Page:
Eileen made it safely to Elizabeth’s house in China. I miss her, but she looks like she’s having fun. I am easing into solitude. I think I might a poetry addict. When I consider that I usually read a couple of poems lying in bed in the dark most mornings, I am reminded of alcoholics (an Anthony Burgess character in particular) who set their alarm in the early hours so that they can down a beer before they have to get up.
I have been trying a couple of web sites that post a daily poem: Poem A Day -Academy of American Poets and Poetry Daily: today’s poem. But the poems they put up haven’t really grabbed me. Not that the defunct Garrison Keillor’s Writer’s Almanac always had great poems. But there was always a chance it would be good one. I do have many anthologies on my tablet which have some very fine poems.
Kevin Young, the new poetry editor of The New Yorker, has done some pretty cool collections. At least I am enjoying (in my perverse way) The Art of Losing: Poems of Grief and Healing.
Lots of good poems in this book. Few duds. Young included Dylan Thomas’s “Do not go gentle into that good night”early in this collection. I’m about half way through the book. I was gratified that he also included Thomas’s “A Refusal to Mourn the Death, by Fire, of a Child in London.” I’ve always liked that poem a lot.
The cool things is that the poem after it, “Luke and the Duct Tape” by Coleman Barks, after getting started with some stuff about the dead dude (all of the poems are about death) positions itself in dialogue with the Dylan Thomas poem.
Here it is, if you’re curious. I guess it’s kind of long.
LUKE AND THE DUCT TAPE
by Coleman Barks
Nothing can save us. This sweetness dies and rots.
Luke was a thirty-year old pharmacy graduate
student who worked at Horton-Add Drugs,
at the post office in the back
that stays open until seven p.m., my p.o.
It was also a lunch counter.
He sometimes did things behind there,
like make me a tuna fish sandwich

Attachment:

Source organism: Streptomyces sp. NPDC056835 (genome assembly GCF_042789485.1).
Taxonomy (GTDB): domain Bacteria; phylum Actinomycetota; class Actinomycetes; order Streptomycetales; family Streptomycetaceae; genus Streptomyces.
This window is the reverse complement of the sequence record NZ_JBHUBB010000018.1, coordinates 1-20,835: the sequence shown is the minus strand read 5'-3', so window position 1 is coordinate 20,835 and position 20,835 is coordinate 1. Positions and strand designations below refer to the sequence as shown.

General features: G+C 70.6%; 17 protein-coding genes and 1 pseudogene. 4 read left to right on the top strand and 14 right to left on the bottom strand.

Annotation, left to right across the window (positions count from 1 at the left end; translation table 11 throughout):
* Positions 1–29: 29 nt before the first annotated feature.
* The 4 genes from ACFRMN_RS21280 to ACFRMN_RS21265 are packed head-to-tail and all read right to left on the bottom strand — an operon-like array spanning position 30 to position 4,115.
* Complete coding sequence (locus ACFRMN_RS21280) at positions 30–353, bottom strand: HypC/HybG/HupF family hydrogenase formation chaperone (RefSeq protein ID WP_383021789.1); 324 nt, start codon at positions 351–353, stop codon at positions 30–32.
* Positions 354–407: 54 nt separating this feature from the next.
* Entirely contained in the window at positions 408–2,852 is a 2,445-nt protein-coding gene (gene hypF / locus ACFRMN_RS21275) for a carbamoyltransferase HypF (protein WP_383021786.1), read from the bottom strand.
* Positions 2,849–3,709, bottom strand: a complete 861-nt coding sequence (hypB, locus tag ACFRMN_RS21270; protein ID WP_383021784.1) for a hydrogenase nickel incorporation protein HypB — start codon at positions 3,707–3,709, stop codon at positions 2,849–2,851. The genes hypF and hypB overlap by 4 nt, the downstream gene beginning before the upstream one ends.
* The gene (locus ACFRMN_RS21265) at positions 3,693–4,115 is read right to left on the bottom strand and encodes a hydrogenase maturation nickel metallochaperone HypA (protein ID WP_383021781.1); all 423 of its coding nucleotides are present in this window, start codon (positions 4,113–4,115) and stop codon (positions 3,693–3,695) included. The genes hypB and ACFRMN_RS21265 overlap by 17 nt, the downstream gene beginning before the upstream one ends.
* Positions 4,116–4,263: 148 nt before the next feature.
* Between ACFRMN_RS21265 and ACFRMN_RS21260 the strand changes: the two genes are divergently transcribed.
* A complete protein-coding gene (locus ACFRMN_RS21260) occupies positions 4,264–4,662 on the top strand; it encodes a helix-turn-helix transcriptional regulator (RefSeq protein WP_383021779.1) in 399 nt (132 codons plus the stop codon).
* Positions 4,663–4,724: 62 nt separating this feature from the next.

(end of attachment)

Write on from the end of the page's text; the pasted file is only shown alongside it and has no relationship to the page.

and fill a glass with ice and diet coke.
He mopped the place and swept up,
as quick and accurate with the broom-jabs
as he was at calculating my strange Tasmanian mail.
Hey, Finland! Once I sent out seventy-four books
priority mail. He said, It looked like Christmas
back there. In the storeroom where
the mailman picks up.
He laughed so easily with his quiet industry,
something out of Norman Rockwell.
He’s maybe the most promising thing we are,
Luke, young American man just before
he meets a woman and raises a family
and does church group and little league,
and every good thing stored in his strong hands
comes building out into the air.
Luke, master of small fixing.
Now on the glass double door, this handwritten
posterboard for his memorial service.
11 a.m. today. I missed it.
Would I have gone? Luke Poucher.
I never knew a last name.
One day we had some talk about how he knew
my name from all the mail, but I didn’t know
his. Luke. That’s a great name.
He was killed instantly last Thursday
in an automobile accident down the street
on Lumpkin at Old Princeton Road,
where he lived, not a half mile from me,
not a week ago. I had not heard
and don’t now ask the Horton family for details.
Car wreck. Luke’s dead. Luke 17:12.
The kingdom of God is within you.
He was so lightheartedly that,
it took your breath.
Is it with his death I fear my own
before the loving here gets as open
as it might could get in such as me?
I feel myself becoming arrogant sometimes